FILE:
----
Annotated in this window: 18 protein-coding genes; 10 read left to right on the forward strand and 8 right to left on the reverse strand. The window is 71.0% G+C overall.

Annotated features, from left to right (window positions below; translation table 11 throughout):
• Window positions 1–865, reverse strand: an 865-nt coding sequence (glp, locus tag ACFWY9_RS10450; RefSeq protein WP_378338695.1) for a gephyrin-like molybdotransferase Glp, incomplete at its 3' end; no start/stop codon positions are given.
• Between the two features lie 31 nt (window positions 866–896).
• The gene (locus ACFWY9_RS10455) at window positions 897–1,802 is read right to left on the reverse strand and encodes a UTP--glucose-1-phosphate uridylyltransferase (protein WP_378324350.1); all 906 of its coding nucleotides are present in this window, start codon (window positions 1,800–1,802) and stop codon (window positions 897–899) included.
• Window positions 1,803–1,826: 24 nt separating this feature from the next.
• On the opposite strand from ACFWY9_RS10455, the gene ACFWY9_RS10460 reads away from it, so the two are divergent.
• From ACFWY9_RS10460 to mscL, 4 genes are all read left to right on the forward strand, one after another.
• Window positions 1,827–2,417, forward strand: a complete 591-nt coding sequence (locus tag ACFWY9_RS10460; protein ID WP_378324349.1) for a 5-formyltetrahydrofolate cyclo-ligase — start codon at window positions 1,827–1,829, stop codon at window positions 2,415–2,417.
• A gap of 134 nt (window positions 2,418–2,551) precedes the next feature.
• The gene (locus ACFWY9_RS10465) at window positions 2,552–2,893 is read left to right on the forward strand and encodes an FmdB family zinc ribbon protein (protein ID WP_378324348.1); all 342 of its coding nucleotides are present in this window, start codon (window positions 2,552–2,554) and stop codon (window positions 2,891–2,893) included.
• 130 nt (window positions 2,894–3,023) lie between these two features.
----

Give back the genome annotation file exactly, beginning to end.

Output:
Annotated in this window: 18 protein-coding genes; 10 read left to right on the forward strand and 8 right to left on the reverse strand. The window is 71.0% G+C overall.

Annotated features, from left to right (window positions below; translation table 11 throughout):
• Window positions 1–865, reverse strand: an 865-nt coding sequence (glp, locus tag ACFWY9_RS10450; RefSeq protein WP_378338695.1) for a gephyrin-like molybdotransferase Glp, incomplete at its 3' end; no start/stop codon positions are given.
• Between the two features lie 31 nt (window positions 866–896).
• The gene (locus ACFWY9_RS10455) at window positions 897–1,802 is read right to left on the reverse strand and encodes a UTP--glucose-1-phosphate uridylyltransferase (protein WP_378324350.1); all 906 of its coding nucleotides are present in this window, start codon (window positions 1,800–1,802) and stop codon (window positions 897–899) included.
• Window positions 1,803–1,826: 24 nt separating this feature from the next.
• On the opposite strand from ACFWY9_RS10455, the gene ACFWY9_RS10460 reads away from it, so the two are divergent.
• From ACFWY9_RS10460 to mscL, 4 genes are all read left to right on the forward strand, one after another.
• Window positions 1,827–2,417, forward strand: a complete 591-nt coding sequence (locus tag ACFWY9_RS10460; protein ID WP_378324349.1) for a 5-formyltetrahydrofolate cyclo-ligase — start codon at window positions 1,827–1,829, stop codon at window positions 2,415–2,417.
• A gap of 134 nt (window positions 2,418–2,551) precedes the next feature.
• The gene (locus ACFWY9_RS10465) at window positions 2,552–2,893 is read left to right on the forward strand and encodes an FmdB family zinc ribbon protein (protein ID WP_378324348.1); all 342 of its coding nucleotides are present in this window, start codon (window positions 2,552–2,554) and stop codon (window positions 2,891–2,893) included.
• 130 nt (window positions 2,894–3,023) lie between these two features.